In contrast, the word ‘rock’ in Greek is

petra. It is feminine in gender and describes bedrock, massive and immovable. The church was not founded on a lump of granite but on a massive bedrock — namely, the God-given revelation that Jesus is the Christ, the Saviour of the world.

Opening the kingdom

Congruent with this revelation was the distinct commission given to Peter — to use the ‘keys of the kingdom of heaven’. What does this mean?

This prophetic declaration was fulfilled when, on the Day of Pentecost, Peter became the first to open the kingdom of God to the Jews. He did so by declaring that same revelation — that ‘God hath made that same Jesus … both Lord and Christ’ (Acts 2:36).

He was also

specificallychosen to preach the same gospel to the Gentiles for the first time (Acts 10:34-44).

The power of the keys, therefore, lay in the privilege given to Peter to introduce the gospel message to Jews and Gentiles. He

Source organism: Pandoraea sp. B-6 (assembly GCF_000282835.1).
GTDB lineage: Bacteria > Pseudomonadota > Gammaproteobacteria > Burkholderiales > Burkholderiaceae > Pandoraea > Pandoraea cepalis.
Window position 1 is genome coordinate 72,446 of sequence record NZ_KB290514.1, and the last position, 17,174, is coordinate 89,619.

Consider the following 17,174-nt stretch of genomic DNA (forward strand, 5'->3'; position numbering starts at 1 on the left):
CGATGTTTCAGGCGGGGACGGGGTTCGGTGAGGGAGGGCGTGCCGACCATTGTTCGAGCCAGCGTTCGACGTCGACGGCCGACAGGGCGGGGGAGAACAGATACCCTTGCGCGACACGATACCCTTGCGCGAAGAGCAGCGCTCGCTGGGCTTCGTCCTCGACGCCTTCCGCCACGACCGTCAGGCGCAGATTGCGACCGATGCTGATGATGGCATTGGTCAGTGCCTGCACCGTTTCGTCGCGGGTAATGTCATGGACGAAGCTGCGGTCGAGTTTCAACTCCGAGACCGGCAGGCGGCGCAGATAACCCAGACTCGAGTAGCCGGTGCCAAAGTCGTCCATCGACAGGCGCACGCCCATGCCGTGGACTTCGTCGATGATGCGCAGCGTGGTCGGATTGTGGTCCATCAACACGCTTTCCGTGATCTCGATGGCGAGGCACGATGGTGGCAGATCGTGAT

aloneperformed this initial proclamation. But once the door to the kingdom had been opened it was never shut again! There can thus be no ‘succession’ to this ‘once-for-all’ commission.

Binding and loosing

The responsibility of ‘binding and loosing’ (v.19) relates to church discipline and was given not only to Peter but to the other Apostles as well (Matthew 18:18).

The whole focus of the Matthew 16 passage is therefore on the divinity of Jesus as ‘the Son of the living God’ and his role as Messiah or Christ. This

factis the rock on which his church is built.

Ignoring the clarity of the text, the Church of Rome takes advantage of the similarity of the two words ‘Peter’ and ‘rock’ to substitute one for the other and make the passage read, ‘Thou art Peter and upon thee, Peter, will I build my church’.

However, the Lord said ‘upon this rock’, not ‘upon thee’. Jesus made a deliberate play on words to emphasize the

difference, not the similarity, between Peter and the rock.

Universal power resides in Christ